The Sandman creator Neil Gaiman has defended his casting of Black and non-binary performers in the upcoming Netflix production of the comic book series.
Gaiman, 60, took to Twitter Friday amid criticism from fans who were upset about the castings of Kirby Howell-Baptiste and Mason Alexander as Death and Desire, respectively. In the comic, Death appears to be a white character, while Desire is non-binary.
One fan wrote to the U.K. native, ‘Why sell out? Just stand by your work or do you lack the intestinal fortitude?’ adding that it appeared he didn’t ‘give a f***’ about the work.’
The latest: Sandman creator Neil Gaiman, 60, has defended his casting of Black and non-binary performers in the upcoming Netflix production of the comic book series.
The English author defended his artistic integrity, responding, ‘I give all the f***s about the work’ and that he ‘spent 30 years successfully battling bad movies of Sandman.’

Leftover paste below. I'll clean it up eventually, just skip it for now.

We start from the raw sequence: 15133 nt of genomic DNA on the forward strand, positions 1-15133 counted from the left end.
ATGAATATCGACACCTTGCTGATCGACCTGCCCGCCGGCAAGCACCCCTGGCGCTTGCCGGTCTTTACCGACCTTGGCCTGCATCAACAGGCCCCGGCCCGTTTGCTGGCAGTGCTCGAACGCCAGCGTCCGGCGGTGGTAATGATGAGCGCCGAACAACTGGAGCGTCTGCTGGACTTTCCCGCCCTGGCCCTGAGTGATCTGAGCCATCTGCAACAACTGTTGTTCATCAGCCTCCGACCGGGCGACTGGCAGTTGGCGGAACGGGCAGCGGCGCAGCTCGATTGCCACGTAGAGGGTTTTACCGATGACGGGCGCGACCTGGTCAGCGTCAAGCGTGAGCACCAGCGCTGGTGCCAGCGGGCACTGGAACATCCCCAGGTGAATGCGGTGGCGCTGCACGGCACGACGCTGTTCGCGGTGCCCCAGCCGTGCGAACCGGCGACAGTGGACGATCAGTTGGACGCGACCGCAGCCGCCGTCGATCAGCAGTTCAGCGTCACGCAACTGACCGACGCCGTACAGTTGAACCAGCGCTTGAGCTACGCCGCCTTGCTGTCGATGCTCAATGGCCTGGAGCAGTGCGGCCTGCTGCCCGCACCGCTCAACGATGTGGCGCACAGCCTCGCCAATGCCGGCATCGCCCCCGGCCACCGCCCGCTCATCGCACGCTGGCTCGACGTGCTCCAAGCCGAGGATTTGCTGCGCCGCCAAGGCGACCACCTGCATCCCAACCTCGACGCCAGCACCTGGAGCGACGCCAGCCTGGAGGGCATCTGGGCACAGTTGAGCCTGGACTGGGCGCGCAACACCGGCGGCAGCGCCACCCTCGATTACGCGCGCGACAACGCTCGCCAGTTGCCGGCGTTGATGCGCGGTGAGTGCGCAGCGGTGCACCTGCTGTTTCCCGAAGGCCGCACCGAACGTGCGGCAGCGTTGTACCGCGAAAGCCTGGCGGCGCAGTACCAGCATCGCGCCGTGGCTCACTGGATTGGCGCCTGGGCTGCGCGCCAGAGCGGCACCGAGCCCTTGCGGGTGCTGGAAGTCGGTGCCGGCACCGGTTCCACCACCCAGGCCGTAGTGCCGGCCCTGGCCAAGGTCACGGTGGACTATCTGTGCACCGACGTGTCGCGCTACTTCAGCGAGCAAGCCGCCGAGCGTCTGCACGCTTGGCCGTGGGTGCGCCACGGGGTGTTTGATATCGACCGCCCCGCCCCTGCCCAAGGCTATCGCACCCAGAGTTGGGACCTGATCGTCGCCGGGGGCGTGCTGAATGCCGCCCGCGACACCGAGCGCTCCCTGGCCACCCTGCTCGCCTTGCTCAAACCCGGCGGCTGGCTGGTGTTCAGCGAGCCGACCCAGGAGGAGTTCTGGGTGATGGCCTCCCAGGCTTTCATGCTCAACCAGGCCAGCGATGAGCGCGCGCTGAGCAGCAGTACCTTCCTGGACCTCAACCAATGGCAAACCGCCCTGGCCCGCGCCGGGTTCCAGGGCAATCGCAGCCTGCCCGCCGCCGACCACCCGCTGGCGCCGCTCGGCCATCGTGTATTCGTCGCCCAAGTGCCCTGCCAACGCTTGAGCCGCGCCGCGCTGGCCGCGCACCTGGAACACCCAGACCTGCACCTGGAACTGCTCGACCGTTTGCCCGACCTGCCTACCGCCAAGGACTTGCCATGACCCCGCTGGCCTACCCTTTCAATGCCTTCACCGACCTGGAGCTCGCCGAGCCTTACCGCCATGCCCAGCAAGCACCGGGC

He added: ‘I give zero f***s about people who don’t understand/ haven’t read Sandman whining about a non-binary Desire or that Death isn’t white enough. Watch the show, make up your minds.’
Another criticized casting Kirby Howell-Baptiste saying that ‘this casting smacks of checking of a box’ and that ‘making Death Black just to make her Black is beyond contemptuous.’
Gaiman said that Howell-Baptiste’s personality encompassing the character was why she got the tole.
Kirby Howell-Baptiste plays the character of Death in the Netlix production
Mason Alexander, who is non-binary, portrays Desire in the production
The ability to give us the great personality was important,’ he said. ‘The skin color of the actresses auditioning for the role was not.’
He added that ‘hundreds of talented women from all around the planet auditioned, and they were brilliant, and none of them were right.
‘Someone who could speak the truth to Dream, on the one hand, but also be the person you’d want to meet when your life was done on the other. And then we saw Kirby Howell-Baptiste’s (she/her) audition and we knew we had our Death.’
The author took to Twitter to defend his art and the casting decisions